The world is in the middle of an era of unprecedented change. And that is both exciting and challenging.
Governments and businesses alike face many pressing issues, from the creation of carbon-negative economies, to population growth and urbanization, to the automated future for which all kinds of workers must be prepared. No single solution will resolve the economic, technological or societal challenges we face; rather, a combination of many practical, interconnected solutions will create sustained change, allowing us to address the challenges head-on.
At Mitsubishi Heavy Industries Group, we as scientists and engineers have a specific approach: seeking solutions rooted in facts, data and today’s realities to develop innovative products and technologies that will work for the good of all.
A little hard work and an evidence-based approach to problem solving and engineering can help organizations of all types and sizes uncover practical, realistic solutions.
Improving Low-Carbon Energy Solutions
Discussions on the fight against climate change have largely focused to date on renewable energy as the key pathway to a low-carbon energy future. The drive to develop renewable energy sources is a key part of the approach, yet evidence also demonstrates that achieving a zero-carbon or carbon-negative future will require a multi-faceted approach.
For instance, since it is impossible to regulate sunshine or wind speed, wind and solar power generators will on occasion produce too much or too little energy. Switching to renewable energy sources therefore involves serious considerations, like overcoming intermittency, improving storage, ensuring energy security and maintaining affordability.
Elsewhere, businesses have focused primarily on the improvement of batteries as a means of storing surplus energy, but there are other ways to solve storage issues, such as redistributing power based on a community’s needs. Power-to-X technologies enable surplus energy to be stored and redeployed when and where it is needed – ensuring less power goes to waste.
For example, power-to-mobility systems could use excess energy to charge electric vehicles and then feed back the remainder of the surplus into the main grid. This solution solves for many fiscal and logistical challenges of the new energy grid, while also preventing similar problems from emerging as energy consumption continues to increase during the 21st century.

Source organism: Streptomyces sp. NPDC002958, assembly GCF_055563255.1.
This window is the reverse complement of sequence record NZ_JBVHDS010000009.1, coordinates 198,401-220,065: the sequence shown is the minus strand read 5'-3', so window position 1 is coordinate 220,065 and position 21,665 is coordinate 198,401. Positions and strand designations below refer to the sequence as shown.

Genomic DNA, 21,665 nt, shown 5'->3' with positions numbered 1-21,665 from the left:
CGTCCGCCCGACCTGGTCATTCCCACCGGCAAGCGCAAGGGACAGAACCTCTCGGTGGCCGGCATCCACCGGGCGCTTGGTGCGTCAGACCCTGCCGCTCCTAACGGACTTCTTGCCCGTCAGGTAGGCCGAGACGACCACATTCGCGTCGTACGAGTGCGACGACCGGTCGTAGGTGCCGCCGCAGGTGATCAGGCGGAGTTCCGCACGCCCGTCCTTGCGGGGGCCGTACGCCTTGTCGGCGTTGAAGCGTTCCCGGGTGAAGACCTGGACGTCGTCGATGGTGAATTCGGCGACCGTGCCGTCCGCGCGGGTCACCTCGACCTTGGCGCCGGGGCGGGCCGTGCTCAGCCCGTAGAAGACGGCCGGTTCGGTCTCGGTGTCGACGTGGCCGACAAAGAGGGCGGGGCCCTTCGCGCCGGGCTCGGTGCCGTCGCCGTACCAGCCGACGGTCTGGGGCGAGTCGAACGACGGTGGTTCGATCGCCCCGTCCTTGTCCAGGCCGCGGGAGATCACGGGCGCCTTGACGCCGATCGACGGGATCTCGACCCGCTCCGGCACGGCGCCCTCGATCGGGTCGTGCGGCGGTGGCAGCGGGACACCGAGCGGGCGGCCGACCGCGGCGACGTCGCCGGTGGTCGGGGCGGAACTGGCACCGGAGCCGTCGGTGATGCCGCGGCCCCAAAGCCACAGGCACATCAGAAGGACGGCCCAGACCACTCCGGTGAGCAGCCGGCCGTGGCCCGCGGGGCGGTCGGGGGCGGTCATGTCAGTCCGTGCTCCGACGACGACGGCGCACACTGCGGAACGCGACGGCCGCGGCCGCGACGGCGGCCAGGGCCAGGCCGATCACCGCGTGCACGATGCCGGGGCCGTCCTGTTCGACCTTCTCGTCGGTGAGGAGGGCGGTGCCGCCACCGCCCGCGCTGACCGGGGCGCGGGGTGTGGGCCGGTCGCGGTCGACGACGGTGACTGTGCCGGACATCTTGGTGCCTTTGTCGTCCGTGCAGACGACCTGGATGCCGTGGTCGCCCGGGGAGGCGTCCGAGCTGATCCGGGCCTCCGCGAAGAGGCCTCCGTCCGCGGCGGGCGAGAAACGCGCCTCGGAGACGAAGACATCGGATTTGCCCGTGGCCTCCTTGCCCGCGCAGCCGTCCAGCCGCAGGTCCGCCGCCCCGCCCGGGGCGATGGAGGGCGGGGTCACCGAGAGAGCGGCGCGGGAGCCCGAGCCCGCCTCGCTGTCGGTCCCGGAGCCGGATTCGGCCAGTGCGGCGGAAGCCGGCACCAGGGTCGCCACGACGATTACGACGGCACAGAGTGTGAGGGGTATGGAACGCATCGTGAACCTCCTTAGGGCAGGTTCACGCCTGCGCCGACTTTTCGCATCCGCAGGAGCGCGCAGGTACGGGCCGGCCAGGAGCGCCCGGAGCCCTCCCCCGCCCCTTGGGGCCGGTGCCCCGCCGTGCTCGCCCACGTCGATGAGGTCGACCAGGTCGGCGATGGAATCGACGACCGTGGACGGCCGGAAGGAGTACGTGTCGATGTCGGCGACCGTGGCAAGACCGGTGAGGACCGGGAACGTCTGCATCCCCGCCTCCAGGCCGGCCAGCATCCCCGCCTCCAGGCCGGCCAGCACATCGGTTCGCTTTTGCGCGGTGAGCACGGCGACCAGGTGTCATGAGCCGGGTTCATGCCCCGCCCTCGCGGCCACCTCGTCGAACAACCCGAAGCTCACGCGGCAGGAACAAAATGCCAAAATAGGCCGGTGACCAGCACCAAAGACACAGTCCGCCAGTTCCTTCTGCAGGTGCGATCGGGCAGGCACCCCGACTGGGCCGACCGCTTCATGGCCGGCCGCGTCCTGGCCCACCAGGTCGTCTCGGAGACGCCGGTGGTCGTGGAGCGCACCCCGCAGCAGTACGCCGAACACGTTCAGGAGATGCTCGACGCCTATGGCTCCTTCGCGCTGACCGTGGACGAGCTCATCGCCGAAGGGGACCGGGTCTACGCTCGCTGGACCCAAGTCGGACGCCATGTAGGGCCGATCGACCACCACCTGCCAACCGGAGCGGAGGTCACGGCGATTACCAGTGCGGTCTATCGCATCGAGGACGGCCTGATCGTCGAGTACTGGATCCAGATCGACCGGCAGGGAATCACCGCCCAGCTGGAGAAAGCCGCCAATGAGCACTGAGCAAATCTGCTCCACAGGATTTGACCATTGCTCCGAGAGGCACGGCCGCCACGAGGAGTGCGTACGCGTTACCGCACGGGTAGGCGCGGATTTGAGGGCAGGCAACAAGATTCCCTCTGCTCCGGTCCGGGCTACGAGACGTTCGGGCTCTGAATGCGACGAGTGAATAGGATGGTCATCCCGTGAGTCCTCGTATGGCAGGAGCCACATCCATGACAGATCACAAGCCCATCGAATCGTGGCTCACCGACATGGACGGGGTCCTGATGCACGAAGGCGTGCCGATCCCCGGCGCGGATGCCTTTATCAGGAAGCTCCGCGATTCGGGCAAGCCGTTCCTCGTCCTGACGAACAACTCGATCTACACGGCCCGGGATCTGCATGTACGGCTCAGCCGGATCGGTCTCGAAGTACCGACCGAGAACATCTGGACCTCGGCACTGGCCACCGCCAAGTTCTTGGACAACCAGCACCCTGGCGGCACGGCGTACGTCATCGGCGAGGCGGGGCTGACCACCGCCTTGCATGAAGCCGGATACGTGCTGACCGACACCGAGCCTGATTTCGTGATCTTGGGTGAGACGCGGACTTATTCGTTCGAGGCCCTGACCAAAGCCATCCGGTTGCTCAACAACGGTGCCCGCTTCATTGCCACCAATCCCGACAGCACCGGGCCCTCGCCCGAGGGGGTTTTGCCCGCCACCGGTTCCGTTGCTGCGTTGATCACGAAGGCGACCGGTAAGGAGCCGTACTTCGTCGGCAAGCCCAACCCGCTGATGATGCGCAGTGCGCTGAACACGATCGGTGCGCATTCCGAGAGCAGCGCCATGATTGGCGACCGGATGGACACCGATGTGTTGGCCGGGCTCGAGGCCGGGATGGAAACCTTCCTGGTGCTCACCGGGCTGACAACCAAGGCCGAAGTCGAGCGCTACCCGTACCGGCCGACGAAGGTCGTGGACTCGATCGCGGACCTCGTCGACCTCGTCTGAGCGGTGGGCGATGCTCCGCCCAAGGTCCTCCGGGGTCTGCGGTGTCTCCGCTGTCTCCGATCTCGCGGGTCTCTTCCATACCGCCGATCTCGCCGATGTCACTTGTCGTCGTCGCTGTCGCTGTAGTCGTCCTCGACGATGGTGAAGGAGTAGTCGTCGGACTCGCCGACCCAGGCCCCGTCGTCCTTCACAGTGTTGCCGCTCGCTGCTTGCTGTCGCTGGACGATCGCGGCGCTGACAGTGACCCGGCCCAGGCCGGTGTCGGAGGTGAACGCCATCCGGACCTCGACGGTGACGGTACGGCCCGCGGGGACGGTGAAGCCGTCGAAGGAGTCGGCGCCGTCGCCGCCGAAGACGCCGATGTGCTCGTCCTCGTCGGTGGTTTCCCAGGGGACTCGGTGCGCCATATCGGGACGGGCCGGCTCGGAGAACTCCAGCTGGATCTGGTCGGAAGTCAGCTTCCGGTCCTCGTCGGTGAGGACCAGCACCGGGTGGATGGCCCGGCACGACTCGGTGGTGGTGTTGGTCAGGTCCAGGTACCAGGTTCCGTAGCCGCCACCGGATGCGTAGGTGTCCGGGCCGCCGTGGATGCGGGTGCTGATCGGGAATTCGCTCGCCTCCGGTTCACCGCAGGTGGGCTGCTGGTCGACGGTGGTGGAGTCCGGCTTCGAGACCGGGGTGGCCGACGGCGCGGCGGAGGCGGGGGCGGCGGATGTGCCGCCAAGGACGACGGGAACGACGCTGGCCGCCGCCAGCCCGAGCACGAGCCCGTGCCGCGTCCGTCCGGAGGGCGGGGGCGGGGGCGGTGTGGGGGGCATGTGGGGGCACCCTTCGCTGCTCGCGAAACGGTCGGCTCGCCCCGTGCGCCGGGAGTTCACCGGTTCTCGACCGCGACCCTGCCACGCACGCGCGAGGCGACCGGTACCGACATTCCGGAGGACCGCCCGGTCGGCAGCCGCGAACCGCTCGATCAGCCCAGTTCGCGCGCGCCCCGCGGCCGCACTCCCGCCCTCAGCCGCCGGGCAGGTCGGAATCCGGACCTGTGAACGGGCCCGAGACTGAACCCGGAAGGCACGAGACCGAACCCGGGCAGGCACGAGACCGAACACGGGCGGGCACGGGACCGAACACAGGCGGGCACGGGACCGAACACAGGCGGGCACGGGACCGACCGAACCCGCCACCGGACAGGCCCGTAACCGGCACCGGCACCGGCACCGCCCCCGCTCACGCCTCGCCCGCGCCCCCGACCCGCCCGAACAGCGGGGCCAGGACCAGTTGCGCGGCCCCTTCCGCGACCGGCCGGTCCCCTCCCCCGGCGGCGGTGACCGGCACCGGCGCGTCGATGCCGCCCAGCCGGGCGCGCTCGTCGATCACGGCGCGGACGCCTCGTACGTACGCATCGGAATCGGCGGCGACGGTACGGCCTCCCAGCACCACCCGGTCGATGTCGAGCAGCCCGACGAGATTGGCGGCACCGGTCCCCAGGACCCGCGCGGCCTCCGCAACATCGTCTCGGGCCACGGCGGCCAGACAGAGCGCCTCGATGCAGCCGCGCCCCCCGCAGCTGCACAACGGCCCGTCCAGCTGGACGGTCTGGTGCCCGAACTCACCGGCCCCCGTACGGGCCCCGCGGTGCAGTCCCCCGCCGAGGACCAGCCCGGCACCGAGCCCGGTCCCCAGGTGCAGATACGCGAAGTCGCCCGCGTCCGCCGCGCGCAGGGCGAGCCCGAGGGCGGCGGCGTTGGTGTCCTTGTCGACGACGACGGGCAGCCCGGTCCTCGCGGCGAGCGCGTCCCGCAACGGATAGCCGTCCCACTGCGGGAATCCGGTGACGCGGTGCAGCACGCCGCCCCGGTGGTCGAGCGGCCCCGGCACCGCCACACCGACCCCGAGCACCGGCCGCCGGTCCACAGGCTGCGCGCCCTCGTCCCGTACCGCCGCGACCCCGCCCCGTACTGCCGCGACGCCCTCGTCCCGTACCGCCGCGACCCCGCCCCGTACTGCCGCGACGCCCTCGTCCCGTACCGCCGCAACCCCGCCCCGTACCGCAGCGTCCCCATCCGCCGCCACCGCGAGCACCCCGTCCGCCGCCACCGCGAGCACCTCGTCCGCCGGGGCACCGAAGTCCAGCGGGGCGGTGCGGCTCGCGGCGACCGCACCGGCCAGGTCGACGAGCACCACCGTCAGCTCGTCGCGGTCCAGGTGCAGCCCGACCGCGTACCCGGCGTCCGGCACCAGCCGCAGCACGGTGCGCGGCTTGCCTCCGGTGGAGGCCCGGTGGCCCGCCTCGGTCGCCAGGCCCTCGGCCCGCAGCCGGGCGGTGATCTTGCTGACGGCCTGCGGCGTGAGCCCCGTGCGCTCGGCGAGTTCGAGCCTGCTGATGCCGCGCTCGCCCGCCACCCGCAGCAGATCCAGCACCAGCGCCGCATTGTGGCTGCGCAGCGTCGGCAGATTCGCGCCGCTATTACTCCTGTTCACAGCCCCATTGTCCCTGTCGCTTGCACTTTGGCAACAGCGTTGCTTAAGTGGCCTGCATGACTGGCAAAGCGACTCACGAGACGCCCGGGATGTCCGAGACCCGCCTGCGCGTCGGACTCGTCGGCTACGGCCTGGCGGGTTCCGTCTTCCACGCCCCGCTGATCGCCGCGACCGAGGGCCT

It is also important to remember that, despite the growing importance of renewables to global power generation, demand is still expected to be met by coal, oil and gas in 2050. The global energy industry is still creating the foundations of a low-carbon future, and that means fossil fuels need to be made cleaner and more efficient in their use today.
Carbon capture technology, which isolates CO2 from industrial plants at the source and prevents those harmful emissions from entering the Earth’s atmosphere, is an excellent example of a real-world technology making a difference today. That captured CO2 can be stored or used in industrial applications, such as in oil extraction or the production of dry ice and other chemicals.
The Future of Fuel
The wave of innovation, however, does not end with preventative techniques. Businesses may be practical, but it will never be enough to accept the status quo. The public and private sectors need to constantly seek out and deliver credible renewable energy solutions that can help to transform the industry landscape and accelerate the energy transition.
The use of hydrogen in this context is a powerful example of how science drives energy industry innovation. According to the U.S. Department of Energy, since because hydrogen fuel creates exhaust made of hot air and water vapor, it is carbon-neutral, thus drastically reducing its environmental impact.